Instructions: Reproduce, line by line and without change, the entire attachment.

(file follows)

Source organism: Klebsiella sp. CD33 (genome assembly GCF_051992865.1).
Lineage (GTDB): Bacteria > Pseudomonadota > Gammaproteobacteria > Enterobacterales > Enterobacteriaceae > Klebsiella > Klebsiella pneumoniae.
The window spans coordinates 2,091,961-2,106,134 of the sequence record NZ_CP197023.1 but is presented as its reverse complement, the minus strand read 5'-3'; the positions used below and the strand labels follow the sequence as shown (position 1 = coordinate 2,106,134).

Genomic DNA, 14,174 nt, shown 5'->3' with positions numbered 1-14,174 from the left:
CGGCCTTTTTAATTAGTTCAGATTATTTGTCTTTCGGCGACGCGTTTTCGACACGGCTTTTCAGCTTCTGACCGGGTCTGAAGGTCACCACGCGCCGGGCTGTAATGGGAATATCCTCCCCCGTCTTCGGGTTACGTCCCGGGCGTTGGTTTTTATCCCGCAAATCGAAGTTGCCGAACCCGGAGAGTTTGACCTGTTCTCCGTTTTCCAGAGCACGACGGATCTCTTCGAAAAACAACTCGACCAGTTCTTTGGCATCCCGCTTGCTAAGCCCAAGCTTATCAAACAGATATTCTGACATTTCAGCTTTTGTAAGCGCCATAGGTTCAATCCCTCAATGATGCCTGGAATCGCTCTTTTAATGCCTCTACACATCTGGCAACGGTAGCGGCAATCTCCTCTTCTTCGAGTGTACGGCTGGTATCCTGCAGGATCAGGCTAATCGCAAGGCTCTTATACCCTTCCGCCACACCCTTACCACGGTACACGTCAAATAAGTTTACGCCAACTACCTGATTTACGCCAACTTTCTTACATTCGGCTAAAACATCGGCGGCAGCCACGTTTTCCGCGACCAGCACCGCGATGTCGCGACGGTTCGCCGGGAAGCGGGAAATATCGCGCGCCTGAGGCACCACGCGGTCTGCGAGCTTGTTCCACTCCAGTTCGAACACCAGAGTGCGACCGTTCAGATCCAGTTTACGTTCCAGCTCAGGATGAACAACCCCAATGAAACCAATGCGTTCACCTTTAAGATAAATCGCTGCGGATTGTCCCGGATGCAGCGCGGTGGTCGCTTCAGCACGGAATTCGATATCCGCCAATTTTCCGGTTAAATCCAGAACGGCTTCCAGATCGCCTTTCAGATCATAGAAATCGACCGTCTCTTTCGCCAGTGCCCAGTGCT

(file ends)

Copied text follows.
Source organism: Klebsiella sp. CD33 (genome assembly GCF_051992865.1).
Lineage (GTDB): Bacteria > Pseudomonadota > Gammaproteobacteria > Enterobacterales > Enterobacteriaceae > Klebsiella > Klebsiella pneumoniae.
The window spans coordinates 2,091,961-2,106,134 of the sequence record NZ_CP197023.1 but is presented as its reverse complement, the minus strand read 5'-3'; the positions used below and the strand labels follow the sequence as shown (position 1 = coordinate 2,106,134).

Genomic DNA, 14,174 nt, shown 5'->3' with positions numbered 1-14,174 from the left:
CGGCCTTTTTAATTAGTTCAGATTATTTGTCTTTCGGCGACGCGTTTTCGACACGGCTTTTCAGCTTCTGACCGGGTCTGAAGGTCACCACGCGCCGGGCTGTAATGGGAATATCCTCCCCCGTCTTCGGGTTACGTCCCGGGCGTTGGTTTTTATCCCGCAAATCGAAGTTGCCGAACCCGGAGAGTTTGACCTGTTCTCCGTTTTCCAGAGCACGACGGATCTCTTCGAAAAACAACTCGACCAGTTCTTTGGCATCCCGCTTGCTAAGCCCAAGCTTATCAAACAGATATTCTGACATTTCAGCTTTTGTAAGCGCCATAGGTTCAATCCCTCAATGATGCCTGGAATCGCTCTTTTAATGCCTCTACACATCTGGCAACGGTAGCGGCAATCTCCTCTTCTTCGAGTGTACGGCTGGTATCCTGCAGGATCAGGCTAATCGCAAGGCTCTTATACCCTTCCGCCACACCCTTACCACGGTACACGTCAAATAAGTTTACGCCAACTACCTGATTTACGCCAACTTTCTTACATTCGGCTAAAACATCGGCGGCAGCCACGTTTTCCGCGACCAGCACCGCGATGTCGCGACGGTTCGCCGGGAAGCGGGAAATATCGCGCGCCTGAGGCACCACGCGGTCTGCGAGCTTGTTCCACTCCAGTTCGAACACCAGAGTGCGACCGTTCAGATCCAGTTTACGTTCCAGCTCAGGATGAACAACCCCAATGAAACCAATGCGTTCACCTTTAAGATAAATCGCTGCGGATTGTCCCGGATGCAGCGCGGTGGTCGCTTCAGCACGGAATTCGATATCCGCCAATTTTCCGGTTAAATCCAGAACGGCTTCCAGATCGCCTTTCAGATCATAGAAATCGACCGTCTCTTTCGCCAGTGCCCAGTGCT